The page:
It has long been thought that Santa Claus had his origin in the person of the obscure Saint Nicholas, Bishop of Myra, who delivered gifts or punishments (according to their behavior during the year) to Dutch children on his feast day, December 6th. The Dutch, it is felt, brought this practice to America.
However, it is not quite so simple. The Pennsylvania Germans had a character named Pelznichol with a black face, wearing old clothes or skins, carrying a whip for bad children and comestibles for good ones, who was the Christmas gift giver.
He may in origin have been the European wildman. Somewhere along the line, he probably merged with Saint Nicholas. He was, however, rather frightening. His face is described as 'hideous'.
In 1821 a publication called The Children's Friend calls him Santeclas, but this is not the first time this name appeared. In 1822 the famous poem Visit of Saint Nicholas also called The Night Before Christmas appeared and that more or less presented a complete picture of Santa Claus with his flying reindeer. This portrait was augmented by a picture by Thomas Nast published in 1863.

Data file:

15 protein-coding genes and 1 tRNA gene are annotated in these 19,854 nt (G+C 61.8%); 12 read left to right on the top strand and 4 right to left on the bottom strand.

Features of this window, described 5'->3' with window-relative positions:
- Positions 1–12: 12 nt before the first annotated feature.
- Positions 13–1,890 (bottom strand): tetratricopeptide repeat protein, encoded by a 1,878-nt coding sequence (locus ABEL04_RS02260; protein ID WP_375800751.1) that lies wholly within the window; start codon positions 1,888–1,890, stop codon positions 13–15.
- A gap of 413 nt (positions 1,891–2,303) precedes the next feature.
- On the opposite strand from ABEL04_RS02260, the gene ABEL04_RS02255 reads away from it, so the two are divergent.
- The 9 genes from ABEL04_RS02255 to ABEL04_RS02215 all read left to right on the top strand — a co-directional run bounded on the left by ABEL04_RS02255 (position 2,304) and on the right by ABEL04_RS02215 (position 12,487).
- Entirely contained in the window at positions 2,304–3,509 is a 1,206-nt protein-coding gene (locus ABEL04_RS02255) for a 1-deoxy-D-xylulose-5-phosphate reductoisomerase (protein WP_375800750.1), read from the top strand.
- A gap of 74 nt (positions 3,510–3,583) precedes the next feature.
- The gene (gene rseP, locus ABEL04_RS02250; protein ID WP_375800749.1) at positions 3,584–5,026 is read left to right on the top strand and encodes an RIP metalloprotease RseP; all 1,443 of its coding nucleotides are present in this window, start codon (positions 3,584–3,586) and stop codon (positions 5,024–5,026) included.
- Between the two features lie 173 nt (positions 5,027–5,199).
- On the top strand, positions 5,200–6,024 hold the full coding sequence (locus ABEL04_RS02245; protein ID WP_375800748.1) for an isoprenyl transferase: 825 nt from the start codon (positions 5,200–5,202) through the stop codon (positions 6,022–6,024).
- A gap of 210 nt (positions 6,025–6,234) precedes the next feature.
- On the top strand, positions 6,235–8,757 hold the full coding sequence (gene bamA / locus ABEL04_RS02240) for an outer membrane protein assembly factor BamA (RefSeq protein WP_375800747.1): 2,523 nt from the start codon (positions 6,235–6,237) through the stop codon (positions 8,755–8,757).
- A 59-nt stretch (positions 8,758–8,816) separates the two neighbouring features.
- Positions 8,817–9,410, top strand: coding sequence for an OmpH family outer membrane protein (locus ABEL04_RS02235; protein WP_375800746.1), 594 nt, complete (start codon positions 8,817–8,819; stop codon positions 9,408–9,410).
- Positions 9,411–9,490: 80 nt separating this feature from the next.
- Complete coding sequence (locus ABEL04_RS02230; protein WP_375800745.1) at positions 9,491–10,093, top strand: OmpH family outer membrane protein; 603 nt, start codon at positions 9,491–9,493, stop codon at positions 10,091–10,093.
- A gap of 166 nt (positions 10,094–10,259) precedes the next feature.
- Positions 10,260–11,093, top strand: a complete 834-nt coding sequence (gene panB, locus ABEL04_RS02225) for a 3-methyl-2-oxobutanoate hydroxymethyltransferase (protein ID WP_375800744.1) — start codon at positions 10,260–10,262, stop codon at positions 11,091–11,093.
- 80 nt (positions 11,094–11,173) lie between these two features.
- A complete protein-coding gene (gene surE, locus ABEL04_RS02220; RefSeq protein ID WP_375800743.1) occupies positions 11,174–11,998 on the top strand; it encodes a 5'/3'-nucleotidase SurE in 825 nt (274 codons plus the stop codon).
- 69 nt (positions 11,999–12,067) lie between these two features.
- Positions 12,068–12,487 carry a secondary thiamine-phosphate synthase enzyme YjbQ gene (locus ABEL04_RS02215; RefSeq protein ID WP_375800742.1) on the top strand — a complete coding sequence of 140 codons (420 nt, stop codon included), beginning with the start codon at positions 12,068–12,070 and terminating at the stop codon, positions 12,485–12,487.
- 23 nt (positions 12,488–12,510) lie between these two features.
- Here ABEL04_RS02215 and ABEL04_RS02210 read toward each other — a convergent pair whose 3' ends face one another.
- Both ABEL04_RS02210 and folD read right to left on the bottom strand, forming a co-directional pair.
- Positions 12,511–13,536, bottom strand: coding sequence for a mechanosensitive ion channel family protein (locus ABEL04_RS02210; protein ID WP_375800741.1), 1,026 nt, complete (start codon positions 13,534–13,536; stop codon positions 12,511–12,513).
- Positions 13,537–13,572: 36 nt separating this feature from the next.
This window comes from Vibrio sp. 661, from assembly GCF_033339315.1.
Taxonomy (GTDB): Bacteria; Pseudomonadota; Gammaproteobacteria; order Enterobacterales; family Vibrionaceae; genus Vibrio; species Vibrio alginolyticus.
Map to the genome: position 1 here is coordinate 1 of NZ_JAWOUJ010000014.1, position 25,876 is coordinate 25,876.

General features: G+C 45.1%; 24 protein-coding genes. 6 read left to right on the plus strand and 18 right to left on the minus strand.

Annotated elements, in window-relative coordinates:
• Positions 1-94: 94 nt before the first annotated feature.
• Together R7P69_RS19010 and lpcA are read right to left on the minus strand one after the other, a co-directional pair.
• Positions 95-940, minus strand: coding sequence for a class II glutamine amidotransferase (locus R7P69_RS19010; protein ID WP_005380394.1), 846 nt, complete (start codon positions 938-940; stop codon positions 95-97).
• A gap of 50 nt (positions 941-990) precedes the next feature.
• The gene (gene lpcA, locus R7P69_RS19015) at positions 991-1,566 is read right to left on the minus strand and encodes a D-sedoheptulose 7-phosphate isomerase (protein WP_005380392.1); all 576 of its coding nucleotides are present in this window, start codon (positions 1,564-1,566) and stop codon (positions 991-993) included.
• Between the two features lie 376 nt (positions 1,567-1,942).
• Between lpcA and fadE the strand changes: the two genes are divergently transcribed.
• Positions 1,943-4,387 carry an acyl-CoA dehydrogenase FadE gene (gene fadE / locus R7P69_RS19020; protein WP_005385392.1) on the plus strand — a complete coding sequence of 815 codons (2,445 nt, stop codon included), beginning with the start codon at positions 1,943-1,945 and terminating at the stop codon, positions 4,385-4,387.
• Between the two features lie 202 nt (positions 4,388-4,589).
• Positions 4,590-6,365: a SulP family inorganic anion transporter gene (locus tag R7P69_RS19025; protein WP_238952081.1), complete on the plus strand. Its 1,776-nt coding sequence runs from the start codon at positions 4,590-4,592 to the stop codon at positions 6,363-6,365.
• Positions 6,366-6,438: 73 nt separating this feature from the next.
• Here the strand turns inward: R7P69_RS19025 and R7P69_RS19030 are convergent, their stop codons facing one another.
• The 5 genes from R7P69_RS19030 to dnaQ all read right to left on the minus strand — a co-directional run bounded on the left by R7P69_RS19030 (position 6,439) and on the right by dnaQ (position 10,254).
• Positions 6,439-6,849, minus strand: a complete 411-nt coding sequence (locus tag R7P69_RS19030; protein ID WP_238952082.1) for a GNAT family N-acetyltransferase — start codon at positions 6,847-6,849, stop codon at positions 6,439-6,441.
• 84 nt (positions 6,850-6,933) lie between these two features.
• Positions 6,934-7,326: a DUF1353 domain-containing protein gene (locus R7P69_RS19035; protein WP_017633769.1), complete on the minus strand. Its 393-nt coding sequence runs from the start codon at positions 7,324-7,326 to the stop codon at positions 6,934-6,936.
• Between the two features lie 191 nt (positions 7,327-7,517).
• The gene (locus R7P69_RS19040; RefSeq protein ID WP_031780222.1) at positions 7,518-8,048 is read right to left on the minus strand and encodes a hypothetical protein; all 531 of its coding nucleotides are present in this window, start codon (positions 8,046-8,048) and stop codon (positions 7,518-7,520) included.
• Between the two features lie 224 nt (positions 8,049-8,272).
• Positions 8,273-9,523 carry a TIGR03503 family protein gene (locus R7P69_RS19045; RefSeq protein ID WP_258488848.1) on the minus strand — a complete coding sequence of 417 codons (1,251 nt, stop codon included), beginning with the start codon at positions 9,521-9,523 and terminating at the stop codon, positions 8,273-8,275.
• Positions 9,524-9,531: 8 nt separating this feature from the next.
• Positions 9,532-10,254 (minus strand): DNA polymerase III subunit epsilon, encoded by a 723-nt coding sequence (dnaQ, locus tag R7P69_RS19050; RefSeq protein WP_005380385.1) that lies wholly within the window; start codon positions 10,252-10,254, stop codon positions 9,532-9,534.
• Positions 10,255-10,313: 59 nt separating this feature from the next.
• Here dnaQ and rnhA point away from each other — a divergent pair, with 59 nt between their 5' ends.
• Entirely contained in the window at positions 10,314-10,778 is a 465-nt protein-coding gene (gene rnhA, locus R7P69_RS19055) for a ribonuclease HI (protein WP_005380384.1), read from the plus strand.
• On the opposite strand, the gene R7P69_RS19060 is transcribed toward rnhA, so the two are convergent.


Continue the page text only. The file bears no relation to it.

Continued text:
In Continental Europe the gift giver was often called the Christkindl (Christ Child) depicted often by a teenage girl as a sort of angel rather thatn Jesus Himself. This led to the name Kriss Kringle being sometimes applied to Santa Claus in the United States.
In England a personification of Christmas called Father Christmas appeared in the 16th Century. He was a character in Ben Jonson's Christmas Masque (1616). Persons have seen the Norse god Odin as his prototype, but there is very little evidence that Odin had remained in the English folk consciousness since the times when the Norsemen ruled the kingdom of York.
The two characters were to amalgamate. Now their names are used interchangeably in Britain. The term Santa Claus reached England in the 1870s.
Santa Claus acquired a red bobble hat in 1931 when Swedish artist Haddon Sundblom drew him wearing one for a Coca-Cola advertising campaign.